September 12, 2011

Poker Prop Strategy – Tournament Action (part 2)

It is now clear that being a ‘fox’ is more lucrative than being a ‘farmer’ when it comes to tournament strategy, but the problem is that being a player who always goes for all the marbles is much more complicated than it sounds. Let us take a look at some of the numbers involved. Suppose you’re playing in 10 $1k MTTs, and you’re ‘farming’, that is you’re only looking to sneak into the money. You manage to get past the money bubble 5 times out of 10, but because of your faulty overall approach, you fail to make it far enough in the money and you end up with $2k (min cash) all 5 times. That adds up to a 5*$2k = $10k profit. The other 5 times you lose your buy-in which creates a $5k deficit. Your overall profit will therefore be $5k.

Being a ‘fox’ you aim for the win and you’re willing to take chances. Your more aggressive and daring approach creates more variance and 9 out of 10 times, you lose your buy-in. That creates a $9k deficit. That one time though, you shoot right past the money bubble and into the top spot, taking down the $300k top prize. At the end of the 10-tournament sample, you’re $300k - $9k = $291k in the black.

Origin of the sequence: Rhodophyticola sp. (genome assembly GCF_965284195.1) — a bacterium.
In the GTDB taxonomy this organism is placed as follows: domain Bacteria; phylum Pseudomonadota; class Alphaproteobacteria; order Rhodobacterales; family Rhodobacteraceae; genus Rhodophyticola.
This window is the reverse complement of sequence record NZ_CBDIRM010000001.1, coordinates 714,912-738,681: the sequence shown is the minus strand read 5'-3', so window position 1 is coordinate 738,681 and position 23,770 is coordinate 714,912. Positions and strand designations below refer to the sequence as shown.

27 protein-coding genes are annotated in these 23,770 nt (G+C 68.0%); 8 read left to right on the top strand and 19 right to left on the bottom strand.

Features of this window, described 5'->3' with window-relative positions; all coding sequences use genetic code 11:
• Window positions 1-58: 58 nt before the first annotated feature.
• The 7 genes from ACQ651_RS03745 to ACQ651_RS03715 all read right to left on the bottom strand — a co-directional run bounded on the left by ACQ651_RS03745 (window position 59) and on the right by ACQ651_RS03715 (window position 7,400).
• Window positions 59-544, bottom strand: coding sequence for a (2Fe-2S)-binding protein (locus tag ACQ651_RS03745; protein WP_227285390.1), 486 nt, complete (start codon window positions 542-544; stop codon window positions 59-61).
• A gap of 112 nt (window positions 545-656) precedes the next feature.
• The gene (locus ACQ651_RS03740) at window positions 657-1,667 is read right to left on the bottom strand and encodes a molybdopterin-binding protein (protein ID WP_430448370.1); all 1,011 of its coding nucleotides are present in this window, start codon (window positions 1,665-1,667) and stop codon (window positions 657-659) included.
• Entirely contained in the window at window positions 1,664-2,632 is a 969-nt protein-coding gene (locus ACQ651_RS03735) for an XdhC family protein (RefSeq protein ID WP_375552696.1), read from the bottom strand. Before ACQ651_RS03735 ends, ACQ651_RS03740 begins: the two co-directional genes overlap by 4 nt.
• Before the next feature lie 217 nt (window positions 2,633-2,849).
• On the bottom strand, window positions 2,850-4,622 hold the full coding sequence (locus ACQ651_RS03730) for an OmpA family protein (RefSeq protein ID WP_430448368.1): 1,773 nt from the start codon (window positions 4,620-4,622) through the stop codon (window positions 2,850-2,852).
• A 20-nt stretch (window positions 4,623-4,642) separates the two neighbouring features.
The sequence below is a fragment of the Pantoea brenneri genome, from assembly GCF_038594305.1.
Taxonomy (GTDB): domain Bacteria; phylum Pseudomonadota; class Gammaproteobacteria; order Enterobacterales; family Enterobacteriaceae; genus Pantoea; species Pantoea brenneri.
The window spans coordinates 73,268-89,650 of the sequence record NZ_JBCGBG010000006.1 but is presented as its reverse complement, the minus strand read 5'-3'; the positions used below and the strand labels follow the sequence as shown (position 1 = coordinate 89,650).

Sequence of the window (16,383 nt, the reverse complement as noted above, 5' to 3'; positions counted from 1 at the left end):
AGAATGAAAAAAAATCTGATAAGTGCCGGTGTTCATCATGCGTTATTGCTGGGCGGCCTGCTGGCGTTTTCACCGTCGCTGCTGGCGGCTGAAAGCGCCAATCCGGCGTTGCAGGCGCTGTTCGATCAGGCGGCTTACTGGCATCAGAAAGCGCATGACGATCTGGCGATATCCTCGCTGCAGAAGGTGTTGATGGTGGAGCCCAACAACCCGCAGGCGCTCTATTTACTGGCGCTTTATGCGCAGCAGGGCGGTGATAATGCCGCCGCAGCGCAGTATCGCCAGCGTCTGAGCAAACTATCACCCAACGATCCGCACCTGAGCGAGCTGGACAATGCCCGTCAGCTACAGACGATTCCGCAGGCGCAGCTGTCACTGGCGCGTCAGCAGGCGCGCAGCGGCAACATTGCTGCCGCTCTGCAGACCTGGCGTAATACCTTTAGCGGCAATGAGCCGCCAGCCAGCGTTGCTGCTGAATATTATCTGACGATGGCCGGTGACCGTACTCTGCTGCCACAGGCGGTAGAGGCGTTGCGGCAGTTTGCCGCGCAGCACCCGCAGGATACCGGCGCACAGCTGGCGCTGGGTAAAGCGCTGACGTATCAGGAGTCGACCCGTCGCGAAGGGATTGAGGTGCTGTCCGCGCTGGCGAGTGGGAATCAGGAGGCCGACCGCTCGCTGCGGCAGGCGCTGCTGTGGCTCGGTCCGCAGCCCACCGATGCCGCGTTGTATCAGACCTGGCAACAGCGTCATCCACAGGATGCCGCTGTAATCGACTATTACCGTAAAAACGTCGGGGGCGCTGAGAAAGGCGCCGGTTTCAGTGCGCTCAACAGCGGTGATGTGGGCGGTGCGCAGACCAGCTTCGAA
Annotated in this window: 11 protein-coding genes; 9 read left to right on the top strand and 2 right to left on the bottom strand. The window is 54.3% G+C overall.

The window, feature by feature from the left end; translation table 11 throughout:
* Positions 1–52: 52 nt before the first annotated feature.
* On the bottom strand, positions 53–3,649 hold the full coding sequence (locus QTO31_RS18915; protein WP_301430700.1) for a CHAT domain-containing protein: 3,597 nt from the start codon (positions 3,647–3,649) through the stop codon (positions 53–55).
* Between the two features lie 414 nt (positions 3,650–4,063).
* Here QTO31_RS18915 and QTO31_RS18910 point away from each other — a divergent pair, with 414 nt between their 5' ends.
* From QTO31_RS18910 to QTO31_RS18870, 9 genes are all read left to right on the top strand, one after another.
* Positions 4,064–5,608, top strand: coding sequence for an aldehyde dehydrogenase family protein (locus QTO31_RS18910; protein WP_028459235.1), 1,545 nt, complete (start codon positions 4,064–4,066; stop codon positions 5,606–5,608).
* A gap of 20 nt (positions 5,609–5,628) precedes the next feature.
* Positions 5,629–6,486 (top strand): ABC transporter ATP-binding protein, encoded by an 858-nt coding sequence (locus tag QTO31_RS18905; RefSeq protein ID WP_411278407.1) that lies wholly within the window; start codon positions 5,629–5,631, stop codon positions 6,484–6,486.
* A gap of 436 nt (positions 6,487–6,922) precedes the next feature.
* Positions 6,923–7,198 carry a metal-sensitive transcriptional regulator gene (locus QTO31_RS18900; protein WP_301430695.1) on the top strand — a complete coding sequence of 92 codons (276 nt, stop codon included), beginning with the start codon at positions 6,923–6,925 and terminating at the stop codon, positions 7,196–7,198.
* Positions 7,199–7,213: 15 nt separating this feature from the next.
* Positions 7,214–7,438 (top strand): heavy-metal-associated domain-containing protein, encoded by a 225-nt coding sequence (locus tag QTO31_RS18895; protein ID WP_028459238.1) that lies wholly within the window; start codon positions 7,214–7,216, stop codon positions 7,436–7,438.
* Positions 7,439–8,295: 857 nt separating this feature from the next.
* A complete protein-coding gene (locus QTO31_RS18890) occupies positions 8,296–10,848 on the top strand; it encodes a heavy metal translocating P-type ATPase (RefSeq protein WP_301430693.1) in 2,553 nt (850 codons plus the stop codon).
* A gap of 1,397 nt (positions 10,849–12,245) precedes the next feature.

This example makes it clear that when it comes to tournaments, the money is the win.
I know what you’ll say. You’ll say: there’s no way in hell you’re going to win a massive MTT once out of every 10 times you play, and you’re absolutely, positively right. The same way you won’t manage to finish in the money 5 times out of every 10 while ‘farming’, you won’t win one of every 10 such tournaments either. If you take a second look at the numbers though, you’ll see that you can afford to lose a few hundred times before winning one, and still turn a more than handsome profit.

The numbers surely don’t lie, but the fact that you need an extremely large bankroll to be really successful when playing as a ‘fox’ is certainly there as well. Suppose you lose 200 times before taking down a $300k prize. That means you’ll lose $1k*200 = $200k, resulting in a $100k profit. While the profit margin remains huge, you need to have more than $200k in the first-place to be able to pull of such a move, and let’s be honest here: 99.99% of players do not have that kind of money to lose.
With all that in mind, it’s safe to conclude that at the end of the day – poker prop or not – being successful at tournament poker comes down to bankroll management.

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